Florida lawmakers have approved a proposal to eliminate the annual registration fee for veterans who use medical marijuana as a treatment option. The bill, sponsored by Sen. Janet Cruz and Rep. Adam Hattersley, both Democrats from Hillsborough County, aims to increase veteran access to non-opioid alternatives for chronic pain and post-traumatic stress disorder (PTSD).
The Cost of Medical Marijuana for Veterans
Currently, patients in Florida who want to use medical marijuana must pay $75 every year to renew their medical marijuana card, in addition to the initial consultation fee with a qualified physician, which can range from $150 to $300. The cost of the product itself can vary depending on the type, quantity, and dispensary. None of these expenses are covered by insurance or the Department of Veterans Affairs (VA), which does not recommend or prescribe medical marijuana due to federal prohibition.
For many veterans, especially those who live on a fixed income or disability benefits, these costs can be prohibitive and prevent them from accessing a safer and more effective treatment than opioids or psychotropic drugs. According to a 2019 report by the American Legion, 22% of veterans use medical marijuana to treat a physical or mental condition, and 83% of veteran households support legalizing medical marijuana for medical purposes.
The Benefits of Medical Marijuana for Veterans
Medical marijuana has been shown to have various therapeutic benefits for veterans who suffer from chronic pain, PTSD, anxiety, depression, insomnia, and other conditions. A recent study published in the Journal of Psychopharmacology found that cannabis use may reduce the association between PTSD and severe depressive and suicidal states. Another study published in the Journal of Psychoactive Drugs found that 80% of medical marijuana users reported a reduction in their opioid use, and 75% reported an improvement in their quality of life.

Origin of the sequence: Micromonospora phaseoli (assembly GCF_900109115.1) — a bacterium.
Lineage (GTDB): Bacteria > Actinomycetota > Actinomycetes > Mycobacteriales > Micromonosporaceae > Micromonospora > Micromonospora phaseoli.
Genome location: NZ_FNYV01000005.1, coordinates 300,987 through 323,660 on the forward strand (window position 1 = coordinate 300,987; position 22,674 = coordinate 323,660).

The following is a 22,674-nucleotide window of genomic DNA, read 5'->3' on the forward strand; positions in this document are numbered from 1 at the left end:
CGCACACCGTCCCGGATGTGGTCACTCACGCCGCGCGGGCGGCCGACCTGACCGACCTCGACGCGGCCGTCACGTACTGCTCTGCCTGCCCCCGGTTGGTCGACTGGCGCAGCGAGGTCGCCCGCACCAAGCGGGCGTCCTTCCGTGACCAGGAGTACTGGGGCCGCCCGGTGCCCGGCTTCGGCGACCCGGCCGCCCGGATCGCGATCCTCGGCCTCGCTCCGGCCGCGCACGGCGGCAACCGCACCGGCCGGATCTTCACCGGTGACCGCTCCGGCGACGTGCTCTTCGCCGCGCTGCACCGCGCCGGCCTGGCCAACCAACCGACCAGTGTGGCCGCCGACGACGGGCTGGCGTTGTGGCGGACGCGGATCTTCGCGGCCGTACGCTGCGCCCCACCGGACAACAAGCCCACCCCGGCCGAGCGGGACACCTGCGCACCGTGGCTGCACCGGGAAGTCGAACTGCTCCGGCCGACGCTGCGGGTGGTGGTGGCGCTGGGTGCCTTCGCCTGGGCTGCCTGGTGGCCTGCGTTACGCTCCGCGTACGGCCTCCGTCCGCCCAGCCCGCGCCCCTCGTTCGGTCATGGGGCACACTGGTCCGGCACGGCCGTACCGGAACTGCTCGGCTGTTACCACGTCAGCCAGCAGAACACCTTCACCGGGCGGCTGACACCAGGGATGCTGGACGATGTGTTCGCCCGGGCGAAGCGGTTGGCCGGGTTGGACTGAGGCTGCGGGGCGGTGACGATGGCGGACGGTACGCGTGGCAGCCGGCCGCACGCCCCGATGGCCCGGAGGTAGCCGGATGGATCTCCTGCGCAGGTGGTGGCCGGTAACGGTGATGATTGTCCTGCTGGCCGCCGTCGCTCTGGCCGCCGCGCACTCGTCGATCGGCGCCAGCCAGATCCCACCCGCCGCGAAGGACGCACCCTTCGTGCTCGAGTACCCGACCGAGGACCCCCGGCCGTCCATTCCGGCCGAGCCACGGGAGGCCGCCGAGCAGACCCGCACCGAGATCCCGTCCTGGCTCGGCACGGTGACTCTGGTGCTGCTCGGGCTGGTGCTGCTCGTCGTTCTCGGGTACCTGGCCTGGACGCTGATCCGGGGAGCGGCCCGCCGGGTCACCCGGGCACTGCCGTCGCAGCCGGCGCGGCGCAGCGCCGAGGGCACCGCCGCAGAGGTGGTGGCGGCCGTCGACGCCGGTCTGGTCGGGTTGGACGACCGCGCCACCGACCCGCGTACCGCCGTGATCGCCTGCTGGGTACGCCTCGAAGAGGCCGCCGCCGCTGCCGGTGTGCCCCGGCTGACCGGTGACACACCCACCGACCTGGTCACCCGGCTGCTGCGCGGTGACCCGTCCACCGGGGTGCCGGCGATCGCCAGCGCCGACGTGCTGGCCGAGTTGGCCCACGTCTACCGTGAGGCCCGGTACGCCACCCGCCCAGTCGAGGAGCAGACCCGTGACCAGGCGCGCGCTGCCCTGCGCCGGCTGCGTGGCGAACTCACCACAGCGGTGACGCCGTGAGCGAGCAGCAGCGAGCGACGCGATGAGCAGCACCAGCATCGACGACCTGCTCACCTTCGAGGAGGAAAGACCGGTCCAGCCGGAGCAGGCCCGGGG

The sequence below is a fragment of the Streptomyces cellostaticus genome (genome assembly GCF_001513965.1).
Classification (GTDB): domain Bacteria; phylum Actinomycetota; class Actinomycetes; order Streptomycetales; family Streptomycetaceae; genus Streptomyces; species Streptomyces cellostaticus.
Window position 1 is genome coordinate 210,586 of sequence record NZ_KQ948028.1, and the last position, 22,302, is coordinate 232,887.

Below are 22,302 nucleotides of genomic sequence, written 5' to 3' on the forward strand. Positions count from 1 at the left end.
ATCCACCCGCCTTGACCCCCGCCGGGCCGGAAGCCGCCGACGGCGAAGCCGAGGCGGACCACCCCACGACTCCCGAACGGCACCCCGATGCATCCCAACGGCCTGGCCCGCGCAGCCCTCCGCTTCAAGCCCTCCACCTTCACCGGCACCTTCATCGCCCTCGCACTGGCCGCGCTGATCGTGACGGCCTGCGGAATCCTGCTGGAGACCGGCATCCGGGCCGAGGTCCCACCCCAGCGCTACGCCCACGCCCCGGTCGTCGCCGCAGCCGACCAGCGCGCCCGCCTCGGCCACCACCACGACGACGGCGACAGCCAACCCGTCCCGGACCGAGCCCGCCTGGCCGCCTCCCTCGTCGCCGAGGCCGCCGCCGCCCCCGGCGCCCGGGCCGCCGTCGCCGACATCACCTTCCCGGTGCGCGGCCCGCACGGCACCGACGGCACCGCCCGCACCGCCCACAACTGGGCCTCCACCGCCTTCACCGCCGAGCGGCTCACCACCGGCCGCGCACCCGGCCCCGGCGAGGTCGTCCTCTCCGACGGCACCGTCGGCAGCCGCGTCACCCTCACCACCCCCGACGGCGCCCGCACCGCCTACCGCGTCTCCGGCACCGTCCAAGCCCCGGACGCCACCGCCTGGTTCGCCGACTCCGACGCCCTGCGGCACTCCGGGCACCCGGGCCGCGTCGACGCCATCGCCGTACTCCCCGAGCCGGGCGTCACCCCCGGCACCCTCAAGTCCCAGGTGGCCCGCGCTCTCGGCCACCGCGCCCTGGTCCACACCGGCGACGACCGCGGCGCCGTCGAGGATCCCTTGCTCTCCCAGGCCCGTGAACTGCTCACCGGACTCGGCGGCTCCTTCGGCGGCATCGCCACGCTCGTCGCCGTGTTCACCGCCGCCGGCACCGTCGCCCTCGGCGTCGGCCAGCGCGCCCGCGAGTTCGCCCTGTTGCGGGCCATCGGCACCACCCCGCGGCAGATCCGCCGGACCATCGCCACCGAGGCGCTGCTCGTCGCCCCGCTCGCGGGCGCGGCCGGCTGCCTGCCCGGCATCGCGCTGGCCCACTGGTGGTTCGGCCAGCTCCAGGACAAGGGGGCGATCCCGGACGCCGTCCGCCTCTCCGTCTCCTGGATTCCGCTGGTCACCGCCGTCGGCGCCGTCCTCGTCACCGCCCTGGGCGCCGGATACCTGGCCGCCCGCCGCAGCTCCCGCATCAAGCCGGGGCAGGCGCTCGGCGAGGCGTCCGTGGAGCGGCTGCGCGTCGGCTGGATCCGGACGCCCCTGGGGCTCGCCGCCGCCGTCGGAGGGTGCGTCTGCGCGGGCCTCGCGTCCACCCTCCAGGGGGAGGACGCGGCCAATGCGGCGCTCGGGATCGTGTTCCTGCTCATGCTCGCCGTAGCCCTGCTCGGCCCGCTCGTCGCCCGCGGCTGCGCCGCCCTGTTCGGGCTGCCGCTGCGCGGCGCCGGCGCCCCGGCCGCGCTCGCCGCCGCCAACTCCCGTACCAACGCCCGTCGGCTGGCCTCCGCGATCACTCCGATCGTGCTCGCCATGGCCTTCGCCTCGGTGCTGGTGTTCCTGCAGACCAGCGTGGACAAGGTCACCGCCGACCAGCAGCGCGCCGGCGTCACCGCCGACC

Many veterans and advocates have been calling for more research and access to medical marijuana as a viable alternative to opioids and other prescription drugs, which can have harmful side effects and addictive potential. The VA, however, has been reluctant to embrace medical marijuana, citing the lack of federal legalization and clinical trials. The VA does not restrict veterans from using medical marijuana in states where it is legal, but it does not provide any guidance or assistance to them.
The Future of Medical Marijuana for Veterans
The bill to waive the registration fee for veterans is expected to pass the Florida House and Senate, and be signed into law by Gov. Ron DeSantis, who has been supportive of expanding medical marijuana access in the state. The bill would take effect on July 1, 2024, and would save veterans $75 per year, which may not seem like a lot, but could make a difference for some.
The bill is also seen as a symbolic gesture of gratitude and recognition for the sacrifices and struggles of veterans, who have served and protected the country. As Sen. Cruz said, “Our veterans have given so much to us; the least we can do is give back to them.”